Flashback: The League of Extraordinary Gentlemen Vol. I & II
The original title for 2003's The League of Extraordinary Gentlemen film may as well have been How to Completely Botch and thereby Destroy a Viable Franchise. The movie is nothing short of a total failure in all respects. Even Sean Connery's appearance as Allan Quatermain cannot redeem the convoluted plot and ugly cinematography. Sadly, this atrocious film was my first introduction to the series. I had heard of the principle cast of 19th Century characters through my experiences with literature, majoring in English (which translates to majoring in "I don't really want a job later"). The premise really is amazing, combining classic British literary concepts and stories into a single tour de force. Yet, the movie version didn't stand up at all. Numerous alterations to the nature of the characters were made, likely to garner a more straightforward, black and white, American view of the traditional good versus evil "superhero" story. So turned off was I by the film, via the injection of twenty-something-hunk-of-the-month Shane West as Tom Sawyer (Not, I'll note a 19th Century British fiction character!) and a slow story wrought with tired action dialogue, that I nearly missed out on how great a creation The League of Extraordinary Gentlemen, the graphic novel, truly is.
Allan Moore and Kevin O'Neill's collaborative first two volumes are incredibly written and brilliantly illustrated. As opposed to a British official finding and recruiting Allan Quatermain, defected and living in Africa, in the film; the graphic novel depicts Mina Murray finding a worn, aged and gaunt Quatermain barely living in an opium-addled stupor among other filthy derelicts in an opium den. The Invisible Man is a gentleman thief in a secret government program in the film, but in the original text he is found by Murray and Quatermain raping and impregnating girls in a boarding house under the guise of the spirit of God. These are just two major differences between the original books and the film, but they make an incredible difference in how we perceive the characters and their world. The film, as with most American superhero cinema, wants to present the 19th Century as an old, but moral place. This is far from the vision intended by Moore and O'Neill. For them the world is dark, grimy and mysterious, and that tone is what makes the first two volumes so exciting to read.
One of Alan Moore's greatest assets is his ability to accentuate the moral ambiguity and the complexity of his characters. In stories like Watchmen, V For Vendetta, and From Hell he populates his worlds with anti-heroes and complex antagonists. The stories themselves don't have to be heavily loaded with mystery/suspense cliches because the characters are themselves mysterious and allow for any number of outcomes to occur. The League of Extraordinary Gentlemen illustrates this beautifully, as we find that after the first half of the first volume, we have protagonists that include an aging opium addict, an amoral, invisible rapist, a violent self-interested monster (Dr. Jekyll/Mr. Hyde), a British-hating, anti-colonialist scientist (Captain Nemo) and a gentlewoman with an unclear past she intends to keep hidden (Mina Murray). There is not one character in that bunch that any right-minded person immediately promotes and hopes to emulate. They are all great in their own way, but each also substantially flawed.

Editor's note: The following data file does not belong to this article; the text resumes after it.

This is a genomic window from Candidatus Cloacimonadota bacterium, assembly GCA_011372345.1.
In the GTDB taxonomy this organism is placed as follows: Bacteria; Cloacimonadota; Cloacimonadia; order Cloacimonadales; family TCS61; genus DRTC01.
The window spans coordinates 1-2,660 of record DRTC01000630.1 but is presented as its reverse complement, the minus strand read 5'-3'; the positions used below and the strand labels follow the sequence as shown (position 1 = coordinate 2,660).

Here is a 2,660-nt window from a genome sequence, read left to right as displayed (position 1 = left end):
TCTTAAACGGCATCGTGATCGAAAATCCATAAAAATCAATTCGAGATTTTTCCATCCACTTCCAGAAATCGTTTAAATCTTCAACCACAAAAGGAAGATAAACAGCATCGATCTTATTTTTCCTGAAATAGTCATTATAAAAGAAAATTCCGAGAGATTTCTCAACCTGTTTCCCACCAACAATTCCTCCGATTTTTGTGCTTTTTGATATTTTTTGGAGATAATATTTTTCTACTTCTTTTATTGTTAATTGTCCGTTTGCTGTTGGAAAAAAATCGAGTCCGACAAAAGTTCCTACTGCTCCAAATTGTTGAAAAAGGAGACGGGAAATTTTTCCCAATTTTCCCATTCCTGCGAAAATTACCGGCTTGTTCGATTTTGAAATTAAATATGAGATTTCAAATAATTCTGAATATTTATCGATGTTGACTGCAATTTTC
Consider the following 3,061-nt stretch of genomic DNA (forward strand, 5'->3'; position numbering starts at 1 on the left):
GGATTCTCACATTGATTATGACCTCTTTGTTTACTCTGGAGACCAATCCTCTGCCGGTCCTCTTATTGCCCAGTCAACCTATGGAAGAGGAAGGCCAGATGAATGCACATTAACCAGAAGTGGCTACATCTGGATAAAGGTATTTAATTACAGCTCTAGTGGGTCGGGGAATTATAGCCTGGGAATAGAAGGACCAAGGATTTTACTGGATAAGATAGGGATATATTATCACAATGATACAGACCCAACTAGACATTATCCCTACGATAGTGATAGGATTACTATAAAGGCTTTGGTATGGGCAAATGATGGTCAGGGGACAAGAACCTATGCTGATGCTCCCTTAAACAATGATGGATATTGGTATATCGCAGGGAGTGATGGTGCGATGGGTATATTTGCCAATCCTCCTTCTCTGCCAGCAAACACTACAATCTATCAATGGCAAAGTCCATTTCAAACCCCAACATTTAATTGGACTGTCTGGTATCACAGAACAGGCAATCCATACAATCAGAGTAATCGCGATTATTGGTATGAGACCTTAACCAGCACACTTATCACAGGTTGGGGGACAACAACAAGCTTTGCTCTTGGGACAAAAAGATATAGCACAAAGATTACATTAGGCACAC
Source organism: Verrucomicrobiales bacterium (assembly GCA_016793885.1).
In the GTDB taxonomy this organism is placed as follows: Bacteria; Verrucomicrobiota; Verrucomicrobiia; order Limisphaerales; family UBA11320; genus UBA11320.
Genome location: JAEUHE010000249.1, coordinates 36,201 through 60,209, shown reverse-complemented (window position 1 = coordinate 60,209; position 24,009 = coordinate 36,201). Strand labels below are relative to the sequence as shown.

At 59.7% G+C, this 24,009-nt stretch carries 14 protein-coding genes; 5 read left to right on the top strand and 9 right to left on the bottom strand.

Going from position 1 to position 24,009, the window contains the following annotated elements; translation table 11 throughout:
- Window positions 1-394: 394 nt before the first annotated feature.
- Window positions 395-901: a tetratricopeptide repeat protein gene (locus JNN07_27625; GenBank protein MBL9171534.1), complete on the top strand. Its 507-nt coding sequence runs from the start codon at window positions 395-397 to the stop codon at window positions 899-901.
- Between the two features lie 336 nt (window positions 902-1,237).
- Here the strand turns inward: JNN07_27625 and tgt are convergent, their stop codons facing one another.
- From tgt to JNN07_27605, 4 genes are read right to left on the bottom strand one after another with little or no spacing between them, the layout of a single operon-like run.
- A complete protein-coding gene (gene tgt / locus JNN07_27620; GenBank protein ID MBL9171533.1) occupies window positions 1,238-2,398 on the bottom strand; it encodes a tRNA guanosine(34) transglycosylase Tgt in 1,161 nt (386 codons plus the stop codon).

The first volume pits the League against a villain who remains secret throughout the bulk of the tale, but proves to be a solid and surprising twist. The story is a steam-punk mystery centered around recovering a secret element that can allow for the technology of flight. Violence, destruction and literary references abound. The second volume takes a cue of H.G. Wells' War of the Worlds and spins it into the existing world. Again, what the reader doesn't know or understand is used against them, and Moore pulls no punches with the visceral and carnal actions taken by members of the League. He reminds us that characters need not be crystal clear, good or evil, to hold an audience. So often any one of us will straddle a line on which one side is the right choice and the other is the wrong choice. Nothing is so simple as "I'm good so I do good." Moore excels in evoking these philosophical concerns and then forcing his reader to question their own position on an event. Volume II especially poses these questions as a gruesome murder is at once something horrific and something that seems very nearly heroic in its context.
While a major studio may not appreciate these moral ambiguities in its interest for a cash-grabbing action series, a smaller studio, with an auteur at the helm, making this into a smaller art-house film may have been capable of making The League of Extraordinary Gentlemen a success. Still, the graphic novels are the true source material. Just as reading Emma or any of Shakespeare's work is better than watching the film, the same will always be the case with Alan Moore's work. For that, I respect his semi-maniacal hatred and disowning of adaptations, but it would still be incredible to see one done right.
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